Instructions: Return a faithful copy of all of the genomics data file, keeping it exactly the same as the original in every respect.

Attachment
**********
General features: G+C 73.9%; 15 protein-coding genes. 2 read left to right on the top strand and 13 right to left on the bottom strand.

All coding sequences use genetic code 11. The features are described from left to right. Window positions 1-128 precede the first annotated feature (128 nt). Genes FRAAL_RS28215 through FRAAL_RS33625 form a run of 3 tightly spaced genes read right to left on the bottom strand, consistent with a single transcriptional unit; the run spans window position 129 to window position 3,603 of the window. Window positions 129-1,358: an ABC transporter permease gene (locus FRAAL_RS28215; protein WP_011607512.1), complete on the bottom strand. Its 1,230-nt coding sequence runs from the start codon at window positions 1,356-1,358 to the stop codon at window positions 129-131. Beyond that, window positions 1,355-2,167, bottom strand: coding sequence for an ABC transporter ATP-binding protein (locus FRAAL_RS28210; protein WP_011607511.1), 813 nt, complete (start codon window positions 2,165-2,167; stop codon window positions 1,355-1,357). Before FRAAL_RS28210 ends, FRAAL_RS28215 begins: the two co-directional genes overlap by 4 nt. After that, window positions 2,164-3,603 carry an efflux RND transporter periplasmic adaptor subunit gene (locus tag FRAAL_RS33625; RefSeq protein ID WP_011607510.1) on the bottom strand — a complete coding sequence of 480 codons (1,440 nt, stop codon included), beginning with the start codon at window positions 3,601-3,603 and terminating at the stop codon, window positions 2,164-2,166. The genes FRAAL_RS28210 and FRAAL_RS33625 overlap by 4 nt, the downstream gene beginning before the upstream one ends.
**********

General features: G+C 73.9%; 15 protein-coding genes. 2 read left to right on the top strand and 13 right to left on the bottom strand.

All coding sequences use genetic code 11. The features are described from left to right. Window positions 1-128 precede the first annotated feature (128 nt). Genes FRAAL_RS28215 through FRAAL_RS33625 form a run of 3 tightly spaced genes read right to left on the bottom strand, consistent with a single transcriptional unit; the run spans window position 129 to window position 3,603 of the window. Window positions 129-1,358: an ABC transporter permease gene (locus FRAAL_RS28215; protein WP_011607512.1), complete on the bottom strand. Its 1,230-nt coding sequence runs from the start codon at window positions 1,356-1,358 to the stop codon at window positions 129-131. Beyond that, window positions 1,355-2,167, bottom strand: coding sequence for an ABC transporter ATP-binding protein (locus FRAAL_RS28210; protein WP_011607511.1), 813 nt, complete (start codon window positions 2,165-2,167; stop codon window positions 1,355-1,357). Before FRAAL_RS28210 ends, FRAAL_RS28215 begins: the two co-directional genes overlap by 4 nt. After that, window positions 2,164-3,603 carry an efflux RND transporter periplasmic adaptor subunit gene (locus tag FRAAL_RS33625; RefSeq protein ID WP_011607510.1) on the bottom strand — a complete coding sequence of 480 codons (1,440 nt, stop codon included), beginning with the start codon at window positions 3,601-3,603 and terminating at the stop codon, window positions 2,164-2,166. The genes FRAAL_RS28210 and FRAAL_RS33625 overlap by 4 nt, the downstream gene beginning before the upstream one ends.